Varanasi is situated on the banks of the river Ganges in the Indian state of Uttar Pradesh and is considered to be the most sacred place of pilgrimage for Hindus, irrespective of denomination, with more than a million pilgrims visiting the city each year.
Along the water’s edge cremations are performed at the burning ghats and it is also here, beside the holy waters of the river Ganges, that thousands of residents and pilgrims bathe, offering prayers to the elements and to their dead ancestors.
Varanasi is considered to be one of the oldest living cities in the world and is referred to by quite a few different names including, Banaras or Benares and Kash, a name first used three thousand years ago to describe the kingdom and the city where Siddhartha Gautama, the Buddha preached his first sermon.
The culture of Varanasi is deeply associated with the river Ganga and its religious importance. The city has been a cultural and religious center in northern India for thousands of years. Varanasi has its own style of classical Hindustani music, and has produced prominent musicians, philosophers, poets, and writers in Indian history, including Tulsidas, Kabir, Munshi Premchand, Jaishankar Prasad, Pandit Ravi Shankar, and Ustad Bismillah Khan. The city has its own dialect of Hindi. Varanasi is also the home of Banaras Hindu University. Link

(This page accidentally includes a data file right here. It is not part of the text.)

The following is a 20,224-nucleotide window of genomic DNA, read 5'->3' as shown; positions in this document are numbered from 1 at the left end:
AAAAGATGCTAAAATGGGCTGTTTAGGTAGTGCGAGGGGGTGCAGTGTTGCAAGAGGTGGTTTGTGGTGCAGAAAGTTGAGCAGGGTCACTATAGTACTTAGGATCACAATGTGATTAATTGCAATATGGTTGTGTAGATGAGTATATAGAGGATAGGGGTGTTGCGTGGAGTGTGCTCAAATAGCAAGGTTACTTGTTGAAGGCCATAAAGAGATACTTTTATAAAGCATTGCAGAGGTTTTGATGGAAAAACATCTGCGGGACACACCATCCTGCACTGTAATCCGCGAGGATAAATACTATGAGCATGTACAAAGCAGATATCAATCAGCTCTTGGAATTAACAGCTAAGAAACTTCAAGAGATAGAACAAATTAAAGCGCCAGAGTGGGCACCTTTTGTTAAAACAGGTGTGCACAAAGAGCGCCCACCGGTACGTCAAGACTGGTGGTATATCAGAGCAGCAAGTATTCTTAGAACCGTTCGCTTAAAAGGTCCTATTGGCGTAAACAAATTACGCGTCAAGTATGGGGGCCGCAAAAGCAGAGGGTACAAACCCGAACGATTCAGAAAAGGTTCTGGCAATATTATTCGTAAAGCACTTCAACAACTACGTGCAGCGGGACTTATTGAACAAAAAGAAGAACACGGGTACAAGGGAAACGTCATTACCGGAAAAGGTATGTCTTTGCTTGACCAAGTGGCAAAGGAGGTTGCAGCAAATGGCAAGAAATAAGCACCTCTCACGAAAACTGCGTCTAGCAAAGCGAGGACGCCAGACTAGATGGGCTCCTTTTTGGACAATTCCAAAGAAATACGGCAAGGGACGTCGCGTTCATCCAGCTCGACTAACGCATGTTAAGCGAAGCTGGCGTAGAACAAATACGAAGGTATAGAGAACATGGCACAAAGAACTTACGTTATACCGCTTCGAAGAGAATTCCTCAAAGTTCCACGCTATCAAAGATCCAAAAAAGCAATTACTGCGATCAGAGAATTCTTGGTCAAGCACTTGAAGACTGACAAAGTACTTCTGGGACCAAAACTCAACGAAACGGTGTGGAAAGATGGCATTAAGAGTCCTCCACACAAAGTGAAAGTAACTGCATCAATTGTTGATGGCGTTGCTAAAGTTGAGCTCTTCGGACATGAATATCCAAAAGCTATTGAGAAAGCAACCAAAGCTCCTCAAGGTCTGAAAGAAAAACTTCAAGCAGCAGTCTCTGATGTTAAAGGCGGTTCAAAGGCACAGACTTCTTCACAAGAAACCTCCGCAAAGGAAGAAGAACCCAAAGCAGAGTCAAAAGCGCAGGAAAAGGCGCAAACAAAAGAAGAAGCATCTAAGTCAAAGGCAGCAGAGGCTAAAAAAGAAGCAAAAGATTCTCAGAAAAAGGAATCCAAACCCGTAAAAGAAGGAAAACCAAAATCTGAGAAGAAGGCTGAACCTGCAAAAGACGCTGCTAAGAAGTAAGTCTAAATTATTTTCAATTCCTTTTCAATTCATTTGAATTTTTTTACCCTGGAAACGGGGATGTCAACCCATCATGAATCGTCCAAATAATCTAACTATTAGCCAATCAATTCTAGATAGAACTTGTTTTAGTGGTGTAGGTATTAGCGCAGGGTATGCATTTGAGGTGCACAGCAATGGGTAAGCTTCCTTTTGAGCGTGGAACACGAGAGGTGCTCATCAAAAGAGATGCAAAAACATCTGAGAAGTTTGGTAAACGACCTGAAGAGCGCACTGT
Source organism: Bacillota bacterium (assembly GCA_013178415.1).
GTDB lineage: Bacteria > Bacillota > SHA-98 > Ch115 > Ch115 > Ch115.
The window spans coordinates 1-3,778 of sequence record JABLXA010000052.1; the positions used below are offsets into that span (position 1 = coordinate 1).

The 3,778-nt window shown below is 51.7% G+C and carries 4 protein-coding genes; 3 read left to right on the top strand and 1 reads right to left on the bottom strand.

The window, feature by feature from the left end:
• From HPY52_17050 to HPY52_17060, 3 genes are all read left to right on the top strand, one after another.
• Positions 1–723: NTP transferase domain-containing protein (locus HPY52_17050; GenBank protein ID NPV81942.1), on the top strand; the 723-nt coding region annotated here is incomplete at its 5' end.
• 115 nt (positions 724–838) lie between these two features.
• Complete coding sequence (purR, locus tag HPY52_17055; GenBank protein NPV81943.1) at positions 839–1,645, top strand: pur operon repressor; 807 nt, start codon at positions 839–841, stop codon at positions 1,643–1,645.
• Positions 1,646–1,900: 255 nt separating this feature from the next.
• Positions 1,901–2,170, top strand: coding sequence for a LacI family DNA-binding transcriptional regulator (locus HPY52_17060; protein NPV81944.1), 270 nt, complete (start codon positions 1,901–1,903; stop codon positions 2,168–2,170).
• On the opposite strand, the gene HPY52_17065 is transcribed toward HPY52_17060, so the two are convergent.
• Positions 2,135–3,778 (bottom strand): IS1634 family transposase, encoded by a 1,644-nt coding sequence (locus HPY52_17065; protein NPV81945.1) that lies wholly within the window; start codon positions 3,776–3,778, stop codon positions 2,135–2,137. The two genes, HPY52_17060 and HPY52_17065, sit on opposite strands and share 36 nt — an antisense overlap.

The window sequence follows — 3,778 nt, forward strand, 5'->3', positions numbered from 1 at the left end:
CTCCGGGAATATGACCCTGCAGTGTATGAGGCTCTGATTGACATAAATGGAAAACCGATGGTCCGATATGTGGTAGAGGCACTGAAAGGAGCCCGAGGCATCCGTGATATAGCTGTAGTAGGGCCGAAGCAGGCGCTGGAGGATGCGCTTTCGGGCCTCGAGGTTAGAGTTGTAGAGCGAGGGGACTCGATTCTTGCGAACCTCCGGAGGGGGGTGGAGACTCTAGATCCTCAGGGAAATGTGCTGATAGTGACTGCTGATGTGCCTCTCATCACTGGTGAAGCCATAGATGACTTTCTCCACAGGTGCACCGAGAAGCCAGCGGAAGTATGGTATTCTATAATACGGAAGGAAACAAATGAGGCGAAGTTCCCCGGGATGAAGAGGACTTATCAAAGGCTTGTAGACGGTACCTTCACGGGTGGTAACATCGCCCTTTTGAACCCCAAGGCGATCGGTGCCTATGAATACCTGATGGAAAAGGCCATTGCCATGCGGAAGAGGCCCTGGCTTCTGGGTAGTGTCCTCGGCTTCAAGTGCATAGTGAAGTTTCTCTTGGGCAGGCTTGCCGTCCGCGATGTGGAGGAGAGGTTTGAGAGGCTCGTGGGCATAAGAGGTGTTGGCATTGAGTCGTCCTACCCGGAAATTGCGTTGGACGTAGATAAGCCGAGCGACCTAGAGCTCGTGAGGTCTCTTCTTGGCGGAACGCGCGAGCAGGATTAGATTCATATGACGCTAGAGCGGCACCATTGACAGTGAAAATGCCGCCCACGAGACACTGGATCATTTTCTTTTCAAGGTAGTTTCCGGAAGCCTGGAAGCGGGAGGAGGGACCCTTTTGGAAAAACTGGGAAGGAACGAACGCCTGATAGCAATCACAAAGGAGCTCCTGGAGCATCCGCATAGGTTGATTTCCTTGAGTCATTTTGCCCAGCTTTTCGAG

The Ganges cleanses all sins and ensures a release from the Hindu cycle of rebirths: it’s an instant passport to heaven. Many elderly and ill people come to Varanasi to die, and old Sadhus (men who have given up their worldly possessions for a life of absolute religious devotion) congregate along the river banks.
The ancient city – it was ancient even when Buddha preached there in 530 BC – is home to over a million people. Mark Twain visited over a century ago and commented that Varanasi was ‘older than history, older than tradition, older even than legend, and looks twice as old as all of them put together’. Link